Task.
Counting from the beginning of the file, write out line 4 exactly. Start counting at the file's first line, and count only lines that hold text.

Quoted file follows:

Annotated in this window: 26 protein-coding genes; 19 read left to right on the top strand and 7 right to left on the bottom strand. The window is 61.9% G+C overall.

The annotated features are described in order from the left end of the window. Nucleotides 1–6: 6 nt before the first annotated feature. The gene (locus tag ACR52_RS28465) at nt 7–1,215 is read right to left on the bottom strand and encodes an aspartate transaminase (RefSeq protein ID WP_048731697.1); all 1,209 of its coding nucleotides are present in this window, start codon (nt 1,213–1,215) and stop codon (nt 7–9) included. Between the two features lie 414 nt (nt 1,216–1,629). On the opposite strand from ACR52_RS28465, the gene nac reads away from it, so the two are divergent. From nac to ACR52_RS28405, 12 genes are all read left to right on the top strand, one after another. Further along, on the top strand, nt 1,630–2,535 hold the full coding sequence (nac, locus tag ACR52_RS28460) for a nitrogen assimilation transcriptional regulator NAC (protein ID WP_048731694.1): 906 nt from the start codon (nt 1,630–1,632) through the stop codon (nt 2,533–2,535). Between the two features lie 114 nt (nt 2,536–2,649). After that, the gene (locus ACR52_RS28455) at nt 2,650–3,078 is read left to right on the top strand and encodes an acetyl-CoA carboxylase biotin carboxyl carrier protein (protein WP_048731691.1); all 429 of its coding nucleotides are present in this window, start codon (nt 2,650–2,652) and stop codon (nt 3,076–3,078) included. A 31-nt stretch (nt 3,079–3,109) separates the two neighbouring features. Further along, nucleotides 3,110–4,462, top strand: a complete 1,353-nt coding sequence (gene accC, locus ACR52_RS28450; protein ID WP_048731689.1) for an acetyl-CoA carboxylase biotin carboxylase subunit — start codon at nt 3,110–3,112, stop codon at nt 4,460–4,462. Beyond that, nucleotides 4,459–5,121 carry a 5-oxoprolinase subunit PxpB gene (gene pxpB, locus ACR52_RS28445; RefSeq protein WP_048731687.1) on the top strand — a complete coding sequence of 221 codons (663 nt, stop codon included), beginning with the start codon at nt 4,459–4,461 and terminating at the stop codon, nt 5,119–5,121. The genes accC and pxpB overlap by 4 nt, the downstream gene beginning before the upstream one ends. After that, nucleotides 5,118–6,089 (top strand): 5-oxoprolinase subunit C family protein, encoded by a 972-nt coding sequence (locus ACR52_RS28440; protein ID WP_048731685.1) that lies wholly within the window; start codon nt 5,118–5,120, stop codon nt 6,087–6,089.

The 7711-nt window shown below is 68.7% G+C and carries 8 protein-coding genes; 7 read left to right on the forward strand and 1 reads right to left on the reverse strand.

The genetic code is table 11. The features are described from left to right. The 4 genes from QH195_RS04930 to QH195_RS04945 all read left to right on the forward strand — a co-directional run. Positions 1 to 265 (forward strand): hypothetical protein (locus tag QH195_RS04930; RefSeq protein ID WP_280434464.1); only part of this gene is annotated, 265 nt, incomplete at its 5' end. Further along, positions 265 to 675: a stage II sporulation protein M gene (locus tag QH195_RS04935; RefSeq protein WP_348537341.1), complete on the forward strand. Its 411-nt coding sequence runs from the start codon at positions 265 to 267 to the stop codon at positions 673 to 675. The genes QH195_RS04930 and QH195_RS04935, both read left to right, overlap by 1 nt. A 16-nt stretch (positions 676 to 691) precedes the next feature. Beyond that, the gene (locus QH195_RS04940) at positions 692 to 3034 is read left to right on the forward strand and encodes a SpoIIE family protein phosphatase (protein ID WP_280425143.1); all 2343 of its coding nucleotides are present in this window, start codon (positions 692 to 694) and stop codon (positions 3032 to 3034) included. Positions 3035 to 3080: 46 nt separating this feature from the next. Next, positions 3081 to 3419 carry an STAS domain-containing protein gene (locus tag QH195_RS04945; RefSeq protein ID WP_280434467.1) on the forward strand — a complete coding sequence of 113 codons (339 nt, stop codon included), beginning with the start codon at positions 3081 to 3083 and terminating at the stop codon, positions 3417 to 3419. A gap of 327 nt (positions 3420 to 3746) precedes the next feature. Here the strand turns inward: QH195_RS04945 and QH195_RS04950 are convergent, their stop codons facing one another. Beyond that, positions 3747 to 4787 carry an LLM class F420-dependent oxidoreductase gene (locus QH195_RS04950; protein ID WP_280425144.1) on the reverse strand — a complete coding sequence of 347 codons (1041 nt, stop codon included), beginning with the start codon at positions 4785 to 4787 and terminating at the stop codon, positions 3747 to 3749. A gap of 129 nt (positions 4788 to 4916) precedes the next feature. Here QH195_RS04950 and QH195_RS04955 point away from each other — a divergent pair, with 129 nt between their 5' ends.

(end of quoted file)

The genetic code is table 11. The features are described from left to right. The 4 genes from QH195_RS04930 to QH195_RS04945 all read left to right on the forward strand — a co-directional run. Positions 1 to 265 (forward strand): hypothetical protein (locus tag QH195_RS04930; RefSeq protein ID WP_280434464.1); only part of this gene is annotated, 265 nt, incomplete at its 5' end. Further along, positions 265 to 675: a stage II sporulation protein M gene (locus tag QH195_RS04935; RefSeq protein WP_348537341.1), complete on the forward strand. Its 411-nt coding sequence runs from the start codon at positions 265 to 267 to the stop codon at positions 673 to 675. The genes QH195_RS04930 and QH195_RS04935, both read left to right, overlap by 1 nt. A 16-nt stretch (positions 676 to 691) precedes the next feature. Beyond that, the gene (locus QH195_RS04940) at positions 692 to 3034 is read left to right on the forward strand and encodes a SpoIIE family protein phosphatase (protein ID WP_280425143.1); all 2343 of its coding nucleotides are present in this window, start codon (positions 692 to 694) and stop codon (positions 3032 to 3034) included. Positions 3035 to 3080: 46 nt separating this feature from the next. Next, positions 3081 to 3419 carry an STAS domain-containing protein gene (locus tag QH195_RS04945; RefSeq protein ID WP_280434467.1) on the forward strand — a complete coding sequence of 113 codons (339 nt, stop codon included), beginning with the start codon at positions 3081 to 3083 and terminating at the stop codon, positions 3417 to 3419. A gap of 327 nt (positions 3420 to 3746) precedes the next feature. Here the strand turns inward: QH195_RS04945 and QH195_RS04950 are convergent, their stop codons facing one another. Beyond that, positions 3747 to 4787 carry an LLM class F420-dependent oxidoreductase gene (locus QH195_RS04950; protein ID WP_280425144.1) on the reverse strand — a complete coding sequence of 347 codons (1041 nt, stop codon included), beginning with the start codon at positions 4785 to 4787 and terminating at the stop codon, positions 3747 to 3749. A gap of 129 nt (positions 4788 to 4916) precedes the next feature. Here QH195_RS04950 and QH195_RS04955 point away from each other — a divergent pair, with 129 nt between their 5' ends.